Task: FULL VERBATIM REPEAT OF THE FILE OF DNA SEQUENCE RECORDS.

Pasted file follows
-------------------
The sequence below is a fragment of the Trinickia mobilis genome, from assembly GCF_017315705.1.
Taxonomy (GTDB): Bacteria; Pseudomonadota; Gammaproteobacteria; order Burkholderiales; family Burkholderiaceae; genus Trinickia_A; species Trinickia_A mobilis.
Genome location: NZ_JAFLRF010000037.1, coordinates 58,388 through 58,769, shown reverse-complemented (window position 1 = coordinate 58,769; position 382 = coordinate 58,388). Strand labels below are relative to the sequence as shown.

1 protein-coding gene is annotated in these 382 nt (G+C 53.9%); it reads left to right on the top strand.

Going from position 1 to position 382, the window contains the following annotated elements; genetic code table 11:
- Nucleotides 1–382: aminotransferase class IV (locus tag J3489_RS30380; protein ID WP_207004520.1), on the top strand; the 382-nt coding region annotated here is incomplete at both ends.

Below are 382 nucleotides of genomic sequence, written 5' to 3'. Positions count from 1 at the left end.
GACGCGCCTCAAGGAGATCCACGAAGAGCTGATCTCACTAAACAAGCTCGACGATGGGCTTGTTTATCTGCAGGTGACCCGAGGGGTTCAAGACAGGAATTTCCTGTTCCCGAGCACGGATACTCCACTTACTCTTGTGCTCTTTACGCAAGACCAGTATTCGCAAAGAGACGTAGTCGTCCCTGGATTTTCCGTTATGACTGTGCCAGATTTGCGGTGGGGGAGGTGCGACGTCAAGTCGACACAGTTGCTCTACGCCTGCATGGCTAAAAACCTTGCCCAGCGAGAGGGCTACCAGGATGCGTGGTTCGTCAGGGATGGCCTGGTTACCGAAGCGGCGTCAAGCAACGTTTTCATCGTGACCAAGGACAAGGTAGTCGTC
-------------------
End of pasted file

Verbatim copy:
The sequence below is a fragment of the Trinickia mobilis genome, from assembly GCF_017315705.1.
Taxonomy (GTDB): Bacteria; Pseudomonadota; Gammaproteobacteria; order Burkholderiales; family Burkholderiaceae; genus Trinickia_A; species Trinickia_A mobilis.
Genome location: NZ_JAFLRF010000037.1, coordinates 58,388 through 58,769, shown reverse-complemented (window position 1 = coordinate 58,769; position 382 = coordinate 58,388). Strand labels below are relative to the sequence as shown.

1 protein-coding gene is annotated in these 382 nt (G+C 53.9%); it reads left to right on the top strand.

Going from position 1 to position 382, the window contains the following annotated elements; genetic code table 11:
- Nucleotides 1–382: aminotransferase class IV (locus tag J3489_RS30380; protein ID WP_207004520.1), on the top strand; the 382-nt coding region annotated here is incomplete at both ends.

Below are 382 nucleotides of genomic sequence, written 5' to 3'. Positions count from 1 at the left end.
GACGCGCCTCAAGGAGATCCACGAAGAGCTGATCTCACTAAACAAGCTCGACGATGGGCTTGTTTATCTGCAGGTGACCCGAGGGGTTCAAGACAGGAATTTCCTGTTCCCGAGCACGGATACTCCACTTACTCTTGTGCTCTTTACGCAAGACCAGTATTCGCAAAGAGACGTAGTCGTCCCTGGATTTTCCGTTATGACTGTGCCAGATTTGCGGTGGGGGAGGTGCGACGTCAAGTCGACACAGTTGCTCTACGCCTGCATGGCTAAAAACCTTGCCCAGCGAGAGGGCTACCAGGATGCGTGGTTCGTCAGGGATGGCCTGGTTACCGAAGCGGCGTCAAGCAACGTTTTCATCGTGACCAAGGACAAGGTAGTCGTC